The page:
It’s easy to go overboard in order to make a point, but there is a danger of playing to stereotypes. Take, for example, sexual harassment training trust your audience’s intelligence; rarely do these cases involve clear, black-and-white situations. That’s part of the problem with these scenarios: they’re nuanced and complex.
We’ve all seen bad training and although the cheesiness may provide some unintentional entertainment, the point rarely sticks with learners. The exaggerated behaviors do not simulate situations they would reasonably be presented with, and thus neglect any practical application of the skills you would want your employees to develop. Furthermore, these poor trainings will often rely heavily on stereotypical personas that do not reflect genuine human traits, and can even run the risk of offending because they are insensitively designed trust your audience’s intelligence.
Audiences are far more likely to stay engaged with a fictional training scenario when it plays to their intelligence and pushes them to draw their own conclusions. Also, having a simulation that is more akin to what employees will actually see in the workplace further enforces the positive behavior you want them to take.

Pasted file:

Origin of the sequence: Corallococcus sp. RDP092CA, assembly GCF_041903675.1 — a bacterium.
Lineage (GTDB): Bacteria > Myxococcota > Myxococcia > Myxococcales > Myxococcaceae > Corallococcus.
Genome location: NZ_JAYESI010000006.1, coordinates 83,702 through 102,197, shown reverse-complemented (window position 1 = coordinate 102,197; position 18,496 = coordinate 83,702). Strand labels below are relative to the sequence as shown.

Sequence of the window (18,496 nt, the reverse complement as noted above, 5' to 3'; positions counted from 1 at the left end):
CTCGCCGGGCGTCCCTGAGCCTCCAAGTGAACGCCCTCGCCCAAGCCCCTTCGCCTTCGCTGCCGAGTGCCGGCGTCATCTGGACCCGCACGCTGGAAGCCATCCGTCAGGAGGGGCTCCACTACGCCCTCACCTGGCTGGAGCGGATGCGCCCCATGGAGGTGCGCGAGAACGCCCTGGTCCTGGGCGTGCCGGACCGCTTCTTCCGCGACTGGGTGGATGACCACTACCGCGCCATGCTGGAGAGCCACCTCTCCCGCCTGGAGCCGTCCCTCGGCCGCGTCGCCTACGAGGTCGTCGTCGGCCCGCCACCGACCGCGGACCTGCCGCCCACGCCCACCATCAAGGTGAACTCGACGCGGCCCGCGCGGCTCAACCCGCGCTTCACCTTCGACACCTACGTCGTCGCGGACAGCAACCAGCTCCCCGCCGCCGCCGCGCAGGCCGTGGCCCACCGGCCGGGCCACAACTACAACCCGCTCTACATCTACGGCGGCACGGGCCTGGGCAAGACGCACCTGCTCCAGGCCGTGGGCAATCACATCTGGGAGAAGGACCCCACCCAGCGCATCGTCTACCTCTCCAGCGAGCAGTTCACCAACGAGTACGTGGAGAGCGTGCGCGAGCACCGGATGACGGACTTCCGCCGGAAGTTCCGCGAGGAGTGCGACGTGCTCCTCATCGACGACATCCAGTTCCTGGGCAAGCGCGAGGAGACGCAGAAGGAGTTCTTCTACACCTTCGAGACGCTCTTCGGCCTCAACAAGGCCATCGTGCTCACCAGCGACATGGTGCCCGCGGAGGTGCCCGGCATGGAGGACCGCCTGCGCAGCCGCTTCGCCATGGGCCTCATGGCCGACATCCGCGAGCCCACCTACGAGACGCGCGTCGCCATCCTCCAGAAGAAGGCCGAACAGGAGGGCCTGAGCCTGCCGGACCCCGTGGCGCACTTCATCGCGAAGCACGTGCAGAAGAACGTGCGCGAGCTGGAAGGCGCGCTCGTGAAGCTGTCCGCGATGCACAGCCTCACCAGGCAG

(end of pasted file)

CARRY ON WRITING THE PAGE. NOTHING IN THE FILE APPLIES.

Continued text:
What are some examples of how you have learned to play to your audience’s intelligence? What are some areas in which you would like your training to improve?
Bob Wiltfong: Part of my professional experience is improv comedy. I spent years as an improv comedian and one of the principles of improv comedy that I adhere to, is perform at the top of your intelligence. Don’t insult the audience by playing things too broad, to play into the stereotype because that’s not human. We react to things that are human and in the workplace, there is rarely the guy who’s pinching every bottom and saying to everybody, “Hey, look at me”. But in training videos that can often come out. I think it’s a lot more valuable to say, okay, let’s look at a real world scenario where a guy has maybe got a good intention or a lady has a good intention, but it comes out poorly. That’s more of the world we need to live on, to really train people and really to educate them. That’s helpful because you can play the stereotype, but there’s something about it that rings untrue. It isn’t at the top of your intelligence.